The following are excerpts from an interview:
Question: This is your third book on faith. How did you choose these particular stories for inclusion?
Answer: They were really just the next batch that came along organically. I love being a little bit older. I really do think you grow up as you go. In "Grace," I am kind of dealing with the reality of who I am now and that I am probably not going to be too much different than this. And how I can be more graceful about handling the things I don't get.
Q: How has your faith evolved during these past 20-25 years? How does your work reflect that?
A: I didn't mean to become a Christian — my father hated Christians and especially Presbyterians. He was the son of Christian missionaries in Tokyo, and he just found them lacking a certain deep human quality. He called Presbyterians "God's frozen people." So I accidentally wandered into a mostly black Presbyterian church when I was 31, when I was still drinking. I didn't mean to go to church. I went in because I didn't have any more good ideas, which I think is where spirituality really begins.
Little by little, I started to follow Jesus, without knowing what that meant. I had been living fairly successfully with a good career, and I had lots of loving relatives and friends. But I just thought I was the most screwed-up person on earth. I thought one day the phone would ring, and I would be busted as a fraud. I would have to get a real job, and I would get kicked out of the tribe.
Jesus took me just as I was. I got sober and learned who I was. I needed to let go of this baggage that I had been carrying, this identity that I thought I needed to be a writer — suffering, narcissism and self-loathing.
Q: That's an interesting idea — the perception of a writer. How would you say your faith has impacted your view on suffering and self-loathing and that in turn has impacted your writing?
A: I was raised by a writer, and most of our friends were alcoholic writers also. I sort of bought into that whole thing, that somehow the suffering and the chaos you created in the world and in your own life just came with the territory. I think that has killed a lot of people.
I really did worry if I got sober my gift wouldn't be there, that my gift was dependent on having this kind of edge of despair and of being larger than life, which you certainly feel like when you're drinking. You also feel as small as a lentil, so failing as a creative spirit, as a human in your own family.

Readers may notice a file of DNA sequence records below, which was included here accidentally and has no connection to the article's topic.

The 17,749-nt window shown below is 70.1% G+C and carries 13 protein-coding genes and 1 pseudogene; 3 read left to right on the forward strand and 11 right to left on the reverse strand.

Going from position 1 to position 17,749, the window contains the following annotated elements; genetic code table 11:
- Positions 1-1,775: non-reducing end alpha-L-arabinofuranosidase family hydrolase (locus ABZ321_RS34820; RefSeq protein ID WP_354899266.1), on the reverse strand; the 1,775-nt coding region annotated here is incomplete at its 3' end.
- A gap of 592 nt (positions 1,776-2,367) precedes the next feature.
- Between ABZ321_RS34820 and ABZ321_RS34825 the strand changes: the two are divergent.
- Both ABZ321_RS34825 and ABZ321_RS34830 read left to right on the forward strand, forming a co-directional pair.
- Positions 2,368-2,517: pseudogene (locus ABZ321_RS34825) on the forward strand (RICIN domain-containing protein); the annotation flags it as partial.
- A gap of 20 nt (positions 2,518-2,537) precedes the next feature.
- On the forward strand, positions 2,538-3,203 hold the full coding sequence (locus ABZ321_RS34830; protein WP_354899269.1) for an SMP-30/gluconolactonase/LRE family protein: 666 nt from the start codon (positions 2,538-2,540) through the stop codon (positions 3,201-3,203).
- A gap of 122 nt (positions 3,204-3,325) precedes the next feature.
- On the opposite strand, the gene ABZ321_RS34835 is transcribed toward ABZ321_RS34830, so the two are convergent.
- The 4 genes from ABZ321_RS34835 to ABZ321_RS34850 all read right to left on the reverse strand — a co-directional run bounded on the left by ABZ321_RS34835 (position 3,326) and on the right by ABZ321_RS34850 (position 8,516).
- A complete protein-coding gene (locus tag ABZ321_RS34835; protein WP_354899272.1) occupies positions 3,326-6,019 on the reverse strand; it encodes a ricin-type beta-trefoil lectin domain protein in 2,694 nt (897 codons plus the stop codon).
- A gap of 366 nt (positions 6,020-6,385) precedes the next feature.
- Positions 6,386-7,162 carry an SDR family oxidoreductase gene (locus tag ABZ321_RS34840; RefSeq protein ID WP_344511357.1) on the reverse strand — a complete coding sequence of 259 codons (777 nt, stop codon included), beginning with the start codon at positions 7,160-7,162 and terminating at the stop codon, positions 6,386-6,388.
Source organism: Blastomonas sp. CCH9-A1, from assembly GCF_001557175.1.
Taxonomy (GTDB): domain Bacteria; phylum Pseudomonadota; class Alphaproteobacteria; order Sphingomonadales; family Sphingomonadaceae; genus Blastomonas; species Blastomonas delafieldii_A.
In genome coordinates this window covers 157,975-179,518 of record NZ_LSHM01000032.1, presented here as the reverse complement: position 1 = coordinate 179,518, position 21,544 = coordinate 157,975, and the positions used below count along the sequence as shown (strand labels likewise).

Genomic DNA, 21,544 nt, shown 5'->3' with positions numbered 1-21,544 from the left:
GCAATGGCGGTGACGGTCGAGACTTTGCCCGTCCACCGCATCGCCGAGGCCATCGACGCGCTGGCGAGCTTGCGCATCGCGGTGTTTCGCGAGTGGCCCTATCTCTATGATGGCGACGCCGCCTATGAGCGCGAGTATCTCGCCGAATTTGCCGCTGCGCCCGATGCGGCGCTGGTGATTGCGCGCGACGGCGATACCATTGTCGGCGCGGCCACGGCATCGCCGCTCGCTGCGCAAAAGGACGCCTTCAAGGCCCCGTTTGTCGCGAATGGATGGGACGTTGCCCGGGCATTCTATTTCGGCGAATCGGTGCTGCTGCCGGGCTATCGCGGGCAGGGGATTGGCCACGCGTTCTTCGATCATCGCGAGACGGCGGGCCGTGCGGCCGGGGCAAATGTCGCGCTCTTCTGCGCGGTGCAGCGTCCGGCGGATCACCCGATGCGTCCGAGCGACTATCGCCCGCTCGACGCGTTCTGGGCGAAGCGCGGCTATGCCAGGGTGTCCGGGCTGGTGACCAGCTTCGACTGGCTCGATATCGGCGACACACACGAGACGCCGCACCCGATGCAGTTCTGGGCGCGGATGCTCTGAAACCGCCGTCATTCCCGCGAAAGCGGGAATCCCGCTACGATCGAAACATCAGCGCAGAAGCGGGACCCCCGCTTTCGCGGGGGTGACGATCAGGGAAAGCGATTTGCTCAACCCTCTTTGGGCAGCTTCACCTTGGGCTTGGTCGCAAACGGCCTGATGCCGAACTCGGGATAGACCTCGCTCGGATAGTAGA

When I got sober it took me a really long time to be able to write again — months — and then it felt like somebody had come by and cleaned the windows. Everything I have written since I got sober has been much better than the earlier stuff.
Q: How does aging affect your views on grace?
A: Being a parent really grows you; so does beginning to be old enough that a number of people in your life die. It shakes you up and forces the issues of who you are and how are you going to live. How much more time are you willing to waste doing stupid stuff that doesn't matter?
Q: You mentioned joy earlier.
A: I think joy and sweetness and affection are a spiritual path. We're here to know God, to love and serve God, and to be blown away by the beauty and miracle of nature. You just have to get rid of so much baggage to be light enough to dance, to sing, to play. You don't have time to carry grudges; you don't have time to cling to the need to be right.
Q: You have very strong political beliefs, which are influenced by your faith. In America today, there are religious people who hold equally strong, but opposite, beliefs also because of their faith. Your work has managed to attract a following among both sets of people. Why do you think that is?
A: I just tell people to write what they want to come upon, what they're really like on the inside. I love it when people are real, and I love it when people are silly, and I love it when people grapple with issues of life.
I really have a different way of encouraging people, which is much more toward who they really are and not who they agree to be for their families or their churches, but who they deeply and truly, authentically are. It's a relief for people that someone who can be funny is also really trying to tell the truth about what it's like to be human and a woman and an American and a Christian.
Q: Where do you think the role of shame comes into all of this?
A: Deciding to heal the toxic shame from our families and cultures is the single most important thing we do, the incredibly difficult work of abiding self-love. I was all but defeated by shame. Our family didn't ever have enough money. I didn't have enough money when I was raising Sam [her son] for a long time, but I had this terrible combination of shame and self-loathing, narcissism and grandiosity — it's all the same thing.
Toxic self-consciousness is really part of the enemy of shame, as is perfectionism. We were raised to think we can do better; we were raised thinking we were almost OK. To me, it's the great fight we are called to do, to stand in our truth. Instead of doing what our mothers would do, clean up the living room and make it nice for others, to say to God, "I picked up the living room, but I know I won't heal if I just show you the living room. I want to show you the closet and the drawers. I am very sad, and I am very terrified because I know it's bad." That's how I experience Jesus, Him getting how deep the suffering and the shame is — and standing in the truth of you being a child of God.
Loving the San Francisco Bay Area... Community development, urban ministry, trying to defeat poverty, faith, religion, politics, good music, the quest for the perfect pizza, the Yankees, motorcycles... All in a 'day's life'
Thursday, March 06, 2008
Anne Lamott - Thoughts on Grace
Anne Lamott was interviews in the Washington Times about her new book on grace. I may not always agree with her politics, but I love her writing and fresh perspective.